Today marks a publishing landmark of sorts: The day that pop star Madonna's favorite sexual fantasies are scheduled to appear at book -stores near you.
After a carefully orchestrated media blitz -- Madonna last month strolling down a Paris runway in a midlength black dress, breasts exposed; a cheesecake photo spread in this month's Vanity Fair; Tuesday's release of the album, "Erotica" -- one million copies of "Sex" are finally available: 500,000 in the United States alone.
A spiral notebook with metal covers, the book resembles a photo album -- albeit a hard-core, hard-cover type. The book, which costs $49.95, contains erotic photographs of the 34-year-old celebrity enjoying various sexual romps with men, women and animals -- some famous, some not. It also contains a CD of the single "Erotic" from her newly released album.
The book is published by Callaway Editions,Inc. for Warner Books. Madonna worked on the project with Steven Meisel, her long-time photographer and collaborator. Many of the photos were shot in New York -- in the Chelsea Hotel, at the Gaiety, a male burlesque club, a nightclub called the Vault. Others were shot in Miami.
According to the Vanity Fair article, the project was completed under strict security; anyone involved was forbidden to speak of it.
Nonetheless rumors of controversy trickled out: Vanity Fair reported that several printers refused the project on moral grounds and the Midwestern printing company that in the end took the job requested anonymity.
Although it's not your usual Christmas coffee table book, many local booksellers are figuring "Sex" will sell.
At Greetings and Readings, the books and gifts emporium in Towson, advance orders for "Sex" have been steady, although not as brisk as they were for "Scarlett," the sequel to "Gone with the Wind," says book buyer Dee Peeler. At the moment, interest in Madonna is running neck and neck, as it were, with Gen. H. Norman Schwarzkopf.
"Obviously, the price of this book is not a problem," Ms. Peeler said.
But the book has posed a few policy problems for booksellers, all of whom say they plan to sell the book only to fans over the age of 18.
Yesterday, Australia's second-largest bookstore chain made policy questions moot by banning the sale of the book after management took a look inside one of the volumes.
Locally, the most common solution will be to keep a copy of the book at the book counter for anyone who wants to see what, exactly, their $50 will buy. The book's plastic covering prohibits browsing.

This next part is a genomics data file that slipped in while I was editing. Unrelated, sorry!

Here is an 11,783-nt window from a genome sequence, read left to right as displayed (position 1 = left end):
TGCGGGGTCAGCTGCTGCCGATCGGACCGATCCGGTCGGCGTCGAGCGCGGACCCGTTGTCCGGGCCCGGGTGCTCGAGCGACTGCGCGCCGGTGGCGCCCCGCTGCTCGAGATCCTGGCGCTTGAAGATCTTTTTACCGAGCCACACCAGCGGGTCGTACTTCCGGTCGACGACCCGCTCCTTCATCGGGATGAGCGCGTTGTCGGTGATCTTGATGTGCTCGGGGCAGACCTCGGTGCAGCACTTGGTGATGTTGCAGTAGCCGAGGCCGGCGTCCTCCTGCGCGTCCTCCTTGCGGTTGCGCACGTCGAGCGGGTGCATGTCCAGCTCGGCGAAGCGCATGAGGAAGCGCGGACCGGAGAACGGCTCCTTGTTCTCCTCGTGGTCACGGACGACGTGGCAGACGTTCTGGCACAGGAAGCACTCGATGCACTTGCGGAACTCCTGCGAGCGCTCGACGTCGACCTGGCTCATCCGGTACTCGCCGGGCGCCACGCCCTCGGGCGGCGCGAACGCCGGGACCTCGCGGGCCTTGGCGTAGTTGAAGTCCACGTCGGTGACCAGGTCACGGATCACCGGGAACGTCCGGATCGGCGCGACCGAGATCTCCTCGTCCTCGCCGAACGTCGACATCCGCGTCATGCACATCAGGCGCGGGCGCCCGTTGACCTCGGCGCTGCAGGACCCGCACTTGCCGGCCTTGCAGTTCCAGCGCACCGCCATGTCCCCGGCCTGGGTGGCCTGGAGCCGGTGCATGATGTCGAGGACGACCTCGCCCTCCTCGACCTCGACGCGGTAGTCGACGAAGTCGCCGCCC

Waldenbooks will not keep any open copies of the book in their stores. The company's policy states that if a customer is disappointed by "Sex," he or she can return it for a full refund.
Some booksellers, however, have chosen to miss this Madonna moment.
"If people want to order the book here, they can. But I'm not going to have it in the store," says Ann Mackebee, manager of Louie's bookstore.
It won't appear in the libraries of Baltimore City or Baltimore County, either. Budget reasons, library officials say.
"We also figured that a book like that would be a one-time circulation," says Averil Kadis, chief of public relations for the Central Branch of the Enoch Pratt Free Library. "Either it wouldn't come back, or it would come back with pages missing. $49.95 is a lot of money for us right now. . . . We do have her other book, though -- 'Blonde Ambition.' "
Some who are awaiting the arrival of "Sex" have predicted it will become a sought-after collector's item. And there will be only one printing: The original million.
But Teresa Johanson, co-owner of Kelmscott Book Shop, which specializes in rare and antique books, doubts "Sex" will soar in value.
"I wouldn't buy it. I wouldn't touch it," she says. "In terms of its collectibility, I don't believe anything would ever happen there. The chances [of its being a collector's item] are minimal."
Besides, "Sex" won't be the last -- and may not be the least -- the public will see of Madonna: "Body of Evidence," a film with actor Willem Dafoe, which has a NC-17 rating because of its sexually explicit scenes, is to be released in January.